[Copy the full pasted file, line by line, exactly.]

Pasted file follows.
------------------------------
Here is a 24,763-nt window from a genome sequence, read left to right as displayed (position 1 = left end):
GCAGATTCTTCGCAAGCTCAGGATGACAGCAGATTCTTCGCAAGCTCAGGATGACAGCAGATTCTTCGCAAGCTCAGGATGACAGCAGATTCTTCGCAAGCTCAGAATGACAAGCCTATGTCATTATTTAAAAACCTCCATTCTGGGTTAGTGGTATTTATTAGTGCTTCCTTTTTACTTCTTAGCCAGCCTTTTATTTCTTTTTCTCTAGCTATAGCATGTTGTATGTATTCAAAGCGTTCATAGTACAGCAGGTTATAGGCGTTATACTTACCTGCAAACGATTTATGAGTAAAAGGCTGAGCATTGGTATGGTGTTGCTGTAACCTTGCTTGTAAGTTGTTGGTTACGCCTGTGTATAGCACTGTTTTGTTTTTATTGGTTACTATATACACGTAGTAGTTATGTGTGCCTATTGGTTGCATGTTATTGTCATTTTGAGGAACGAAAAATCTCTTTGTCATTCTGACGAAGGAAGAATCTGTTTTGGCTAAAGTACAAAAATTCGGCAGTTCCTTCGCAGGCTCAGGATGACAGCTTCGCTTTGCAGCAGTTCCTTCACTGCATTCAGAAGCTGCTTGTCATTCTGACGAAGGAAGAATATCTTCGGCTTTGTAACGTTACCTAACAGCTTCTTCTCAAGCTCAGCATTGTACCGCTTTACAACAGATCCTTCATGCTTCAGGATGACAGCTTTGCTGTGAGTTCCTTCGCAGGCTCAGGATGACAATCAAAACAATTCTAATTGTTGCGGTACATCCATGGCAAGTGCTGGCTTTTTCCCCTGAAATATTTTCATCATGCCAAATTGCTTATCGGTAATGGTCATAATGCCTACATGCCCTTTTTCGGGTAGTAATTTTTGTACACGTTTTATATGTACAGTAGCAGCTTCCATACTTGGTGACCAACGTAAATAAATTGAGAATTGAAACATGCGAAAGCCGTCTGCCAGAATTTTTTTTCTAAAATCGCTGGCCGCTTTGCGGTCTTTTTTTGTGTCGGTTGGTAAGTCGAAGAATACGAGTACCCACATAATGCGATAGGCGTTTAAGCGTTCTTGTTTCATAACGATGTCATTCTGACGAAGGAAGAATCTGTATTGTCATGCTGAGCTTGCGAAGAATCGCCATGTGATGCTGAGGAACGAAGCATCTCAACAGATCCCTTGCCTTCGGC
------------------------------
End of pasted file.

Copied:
Here is a 24,763-nt window from a genome sequence, read left to right as displayed (position 1 = left end):
GCAGATTCTTCGCAAGCTCAGGATGACAGCAGATTCTTCGCAAGCTCAGGATGACAGCAGATTCTTCGCAAGCTCAGGATGACAGCAGATTCTTCGCAAGCTCAGAATGACAAGCCTATGTCATTATTTAAAAACCTCCATTCTGGGTTAGTGGTATTTATTAGTGCTTCCTTTTTACTTCTTAGCCAGCCTTTTATTTCTTTTTCTCTAGCTATAGCATGTTGTATGTATTCAAAGCGTTCATAGTACAGCAGGTTATAGGCGTTATACTTACCTGCAAACGATTTATGAGTAAAAGGCTGAGCATTGGTATGGTGTTGCTGTAACCTTGCTTGTAAGTTGTTGGTTACGCCTGTGTATAGCACTGTTTTGTTTTTATTGGTTACTATATACACGTAGTAGTTATGTGTGCCTATTGGTTGCATGTTATTGTCATTTTGAGGAACGAAAAATCTCTTTGTCATTCTGACGAAGGAAGAATCTGTTTTGGCTAAAGTACAAAAATTCGGCAGTTCCTTCGCAGGCTCAGGATGACAGCTTCGCTTTGCAGCAGTTCCTTCACTGCATTCAGAAGCTGCTTGTCATTCTGACGAAGGAAGAATATCTTCGGCTTTGTAACGTTACCTAACAGCTTCTTCTCAAGCTCAGCATTGTACCGCTTTACAACAGATCCTTCATGCTTCAGGATGACAGCTTTGCTGTGAGTTCCTTCGCAGGCTCAGGATGACAATCAAAACAATTCTAATTGTTGCGGTACATCCATGGCAAGTGCTGGCTTTTTCCCCTGAAATATTTTCATCATGCCAAATTGCTTATCGGTAATGGTCATAATGCCTACATGCCCTTTTTCGGGTAGTAATTTTTGTACACGTTTTATATGTACAGTAGCAGCTTCCATACTTGGTGACCAACGTAAATAAATTGAGAATTGAAACATGCGAAAGCCGTCTGCCAGAATTTTTTTTCTAAAATCGCTGGCCGCTTTGCGGTCTTTTTTTGTGTCGGTTGGTAAGTCGAAGAATACGAGTACCCACATAATGCGATAGGCGTTTAAGCGTTCTTGTTTCATAACGATGTCATTCTGACGAAGGAAGAATCTGTATTGTCATGCTGAGCTTGCGAAGAATCGCCATGTGATGCTGAGGAACGAAGCATCTCAACAGATCCCTTGCCTTCGGC